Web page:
SpaceX Might Face Up to 1 Year Suspension After Rocket Explosion
SpaceX was shaken by an unfortunate event on Sept. 1 when a Falcon 9 rocket, scheduled to bring Facebook's Internet satellite to space, exploded while being fueled. It is definitely a big loss to SpaceX, Facebook and the satellite developer, but to add to that, Elon Musk's commercial space flight company might be suspended for up to one year due to the incident.
The explosion that took place in Cape Canaveral Air For Base launch pad in Florida is a shock not only to SpaceX but also to everyone involved with the Falcon 9 scheduled flight. Although CEO, Elon Musk still hasn't revealed the full extent of damages incurred because of the incident, it could be undeniably huge.
After the confirmation of the explosion, Musk revealed that the cause of the incident remains unknown. The company is conducting an investigation to identify the cause of the "anomaly."
"Still working on the Falcon fireball investigation. Turning out to be the most difficult and complex failure we have ever had in 14 years," SpaceX CEO Elon Musk said in a Tweet.
Still working on the Falcon fireball investigation. Turning out to be the most difficult and complex failure we have ever had in 14 years.
— Elon Musk (@elonmusk) September 9, 2016
Musk insisted that during the routine filling operation, none of the engines were turned off and there was no apparent heat source. The commercial space flight company is digging deeper into the incident by saying that investigators are now looking at a bang that was heard few seconds before the blast. According to Musk, the origin of the sound may be from the rocket but may also be from something else.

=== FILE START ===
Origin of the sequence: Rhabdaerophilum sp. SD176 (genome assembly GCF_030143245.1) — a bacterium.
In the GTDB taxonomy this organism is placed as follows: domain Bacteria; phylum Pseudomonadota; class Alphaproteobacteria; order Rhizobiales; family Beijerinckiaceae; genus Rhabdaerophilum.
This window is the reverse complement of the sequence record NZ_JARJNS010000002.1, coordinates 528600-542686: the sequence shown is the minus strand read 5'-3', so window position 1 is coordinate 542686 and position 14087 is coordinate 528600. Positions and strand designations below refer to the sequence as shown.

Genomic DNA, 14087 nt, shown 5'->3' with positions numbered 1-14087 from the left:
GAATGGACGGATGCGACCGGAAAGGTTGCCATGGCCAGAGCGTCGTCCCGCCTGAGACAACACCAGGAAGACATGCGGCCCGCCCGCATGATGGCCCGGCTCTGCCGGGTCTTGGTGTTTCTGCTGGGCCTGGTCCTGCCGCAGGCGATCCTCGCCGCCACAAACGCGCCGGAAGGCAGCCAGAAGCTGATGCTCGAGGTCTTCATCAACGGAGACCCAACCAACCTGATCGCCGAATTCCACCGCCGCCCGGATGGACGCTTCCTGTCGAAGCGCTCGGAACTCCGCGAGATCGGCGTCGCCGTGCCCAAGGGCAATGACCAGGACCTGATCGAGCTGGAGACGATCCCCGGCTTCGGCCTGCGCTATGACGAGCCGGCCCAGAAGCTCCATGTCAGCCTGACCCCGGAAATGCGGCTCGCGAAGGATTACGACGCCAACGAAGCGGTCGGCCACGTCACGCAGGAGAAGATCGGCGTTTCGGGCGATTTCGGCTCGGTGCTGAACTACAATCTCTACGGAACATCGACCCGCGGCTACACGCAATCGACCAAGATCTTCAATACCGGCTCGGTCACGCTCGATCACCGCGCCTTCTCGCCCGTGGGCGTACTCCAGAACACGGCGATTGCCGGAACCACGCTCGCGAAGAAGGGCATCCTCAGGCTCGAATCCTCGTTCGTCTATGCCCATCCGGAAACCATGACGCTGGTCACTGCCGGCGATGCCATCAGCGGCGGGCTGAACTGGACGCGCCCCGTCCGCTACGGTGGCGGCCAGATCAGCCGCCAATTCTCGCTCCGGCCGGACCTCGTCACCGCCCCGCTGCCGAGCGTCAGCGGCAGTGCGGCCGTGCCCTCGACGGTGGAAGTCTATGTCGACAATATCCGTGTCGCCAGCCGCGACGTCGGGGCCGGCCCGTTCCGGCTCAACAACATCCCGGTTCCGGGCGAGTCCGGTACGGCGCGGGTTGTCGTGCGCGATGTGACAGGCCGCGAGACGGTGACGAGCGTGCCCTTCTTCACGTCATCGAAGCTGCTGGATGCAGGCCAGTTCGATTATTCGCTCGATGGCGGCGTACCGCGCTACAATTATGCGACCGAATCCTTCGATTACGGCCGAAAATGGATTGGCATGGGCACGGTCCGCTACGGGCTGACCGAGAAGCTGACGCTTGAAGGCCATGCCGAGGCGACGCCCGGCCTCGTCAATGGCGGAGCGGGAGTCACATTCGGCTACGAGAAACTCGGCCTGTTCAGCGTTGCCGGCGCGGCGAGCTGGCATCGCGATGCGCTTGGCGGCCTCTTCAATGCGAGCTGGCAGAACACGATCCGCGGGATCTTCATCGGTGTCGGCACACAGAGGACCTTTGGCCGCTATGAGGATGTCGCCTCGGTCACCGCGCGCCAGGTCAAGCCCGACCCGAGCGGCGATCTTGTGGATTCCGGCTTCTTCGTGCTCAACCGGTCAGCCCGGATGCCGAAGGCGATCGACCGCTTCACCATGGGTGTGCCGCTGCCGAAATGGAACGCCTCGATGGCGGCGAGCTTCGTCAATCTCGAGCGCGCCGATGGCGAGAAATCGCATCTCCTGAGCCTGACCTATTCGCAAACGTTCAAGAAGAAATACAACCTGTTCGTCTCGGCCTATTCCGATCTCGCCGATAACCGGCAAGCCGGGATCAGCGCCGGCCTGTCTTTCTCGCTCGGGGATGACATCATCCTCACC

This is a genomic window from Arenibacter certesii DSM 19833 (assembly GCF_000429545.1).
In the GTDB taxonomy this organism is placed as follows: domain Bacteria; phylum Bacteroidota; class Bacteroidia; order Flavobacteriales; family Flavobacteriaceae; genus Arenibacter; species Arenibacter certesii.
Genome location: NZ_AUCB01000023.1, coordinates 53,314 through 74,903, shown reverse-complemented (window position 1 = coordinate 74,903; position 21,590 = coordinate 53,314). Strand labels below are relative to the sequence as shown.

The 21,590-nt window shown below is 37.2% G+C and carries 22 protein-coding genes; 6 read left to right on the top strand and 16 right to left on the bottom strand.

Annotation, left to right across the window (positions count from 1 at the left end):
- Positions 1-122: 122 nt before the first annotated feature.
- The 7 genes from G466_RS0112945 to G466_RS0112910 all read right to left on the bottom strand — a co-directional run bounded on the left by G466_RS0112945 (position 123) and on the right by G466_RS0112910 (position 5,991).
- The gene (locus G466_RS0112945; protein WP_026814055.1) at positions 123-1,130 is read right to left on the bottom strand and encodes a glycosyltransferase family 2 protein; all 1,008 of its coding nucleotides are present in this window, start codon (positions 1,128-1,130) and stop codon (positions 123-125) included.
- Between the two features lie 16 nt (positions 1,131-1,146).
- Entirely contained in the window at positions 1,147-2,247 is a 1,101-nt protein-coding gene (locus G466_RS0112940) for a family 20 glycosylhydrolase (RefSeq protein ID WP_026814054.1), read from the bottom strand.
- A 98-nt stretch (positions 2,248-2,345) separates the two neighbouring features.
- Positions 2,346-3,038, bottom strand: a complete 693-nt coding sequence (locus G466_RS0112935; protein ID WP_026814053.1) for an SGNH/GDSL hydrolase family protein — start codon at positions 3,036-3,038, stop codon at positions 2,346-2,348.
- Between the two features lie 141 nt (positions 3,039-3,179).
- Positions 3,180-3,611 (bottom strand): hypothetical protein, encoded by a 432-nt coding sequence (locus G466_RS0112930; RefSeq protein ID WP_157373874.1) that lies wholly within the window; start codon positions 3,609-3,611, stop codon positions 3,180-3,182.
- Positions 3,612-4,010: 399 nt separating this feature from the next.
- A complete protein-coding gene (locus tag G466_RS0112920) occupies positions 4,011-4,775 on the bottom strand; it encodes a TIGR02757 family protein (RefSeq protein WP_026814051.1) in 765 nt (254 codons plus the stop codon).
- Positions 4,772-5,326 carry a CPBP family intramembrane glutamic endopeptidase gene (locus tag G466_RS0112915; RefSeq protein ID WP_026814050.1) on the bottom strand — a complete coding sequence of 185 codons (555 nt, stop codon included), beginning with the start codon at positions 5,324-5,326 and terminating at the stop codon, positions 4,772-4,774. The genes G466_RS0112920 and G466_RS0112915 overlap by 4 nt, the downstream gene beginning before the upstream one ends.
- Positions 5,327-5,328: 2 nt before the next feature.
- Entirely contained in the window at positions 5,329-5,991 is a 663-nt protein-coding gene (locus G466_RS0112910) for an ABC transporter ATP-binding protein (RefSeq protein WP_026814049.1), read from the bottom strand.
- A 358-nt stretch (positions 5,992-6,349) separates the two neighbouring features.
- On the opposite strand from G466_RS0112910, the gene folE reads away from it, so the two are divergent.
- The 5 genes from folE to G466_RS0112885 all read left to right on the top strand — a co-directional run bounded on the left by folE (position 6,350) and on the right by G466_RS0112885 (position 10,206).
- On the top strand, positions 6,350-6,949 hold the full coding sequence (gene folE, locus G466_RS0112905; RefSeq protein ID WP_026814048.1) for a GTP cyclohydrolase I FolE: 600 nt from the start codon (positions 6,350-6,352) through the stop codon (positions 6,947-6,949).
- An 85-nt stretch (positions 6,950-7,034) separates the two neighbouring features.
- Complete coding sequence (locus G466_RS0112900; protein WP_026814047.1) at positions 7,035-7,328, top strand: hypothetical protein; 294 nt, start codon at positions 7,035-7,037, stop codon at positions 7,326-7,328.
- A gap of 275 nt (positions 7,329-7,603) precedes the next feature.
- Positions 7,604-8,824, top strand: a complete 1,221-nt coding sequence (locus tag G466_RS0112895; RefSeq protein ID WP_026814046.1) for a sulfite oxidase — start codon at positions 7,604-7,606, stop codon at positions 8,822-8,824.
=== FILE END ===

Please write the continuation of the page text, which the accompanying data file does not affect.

To aid with the investigation, SpaceX is also calling out to anyone who has a recording of the operation when the explosion occurred to further analyze the incident. But it seems like the company is also receiving help from the U.S. Federal Aviation Administration and the U.S. Air Force as the CEO expressed his appreciation for the said agencies, according to BBC.
However, SpaceX may be facing a bigger problem as one of its competitors, United Launch Alliance told reporters that the commercial space flight company may face suspension while authorities investigate the incident. "It typically takes nine to 12 months for people to return to flight. That's what the history is," Tory Bruno, chief executive of United Launch Alliance said in a statement. "It's a small community and issues especially around safety -- but even mission success -- kind of transcend the competitive piece of this."
Bruno added that the damage to the launch pad is not the issue. That is why a lot of people are waiting for the official report on how much the damage was to SpaceX and it's Falcon 9. The Israel-made Facebook satellite destroyed in the explosion amounts to $200 million.
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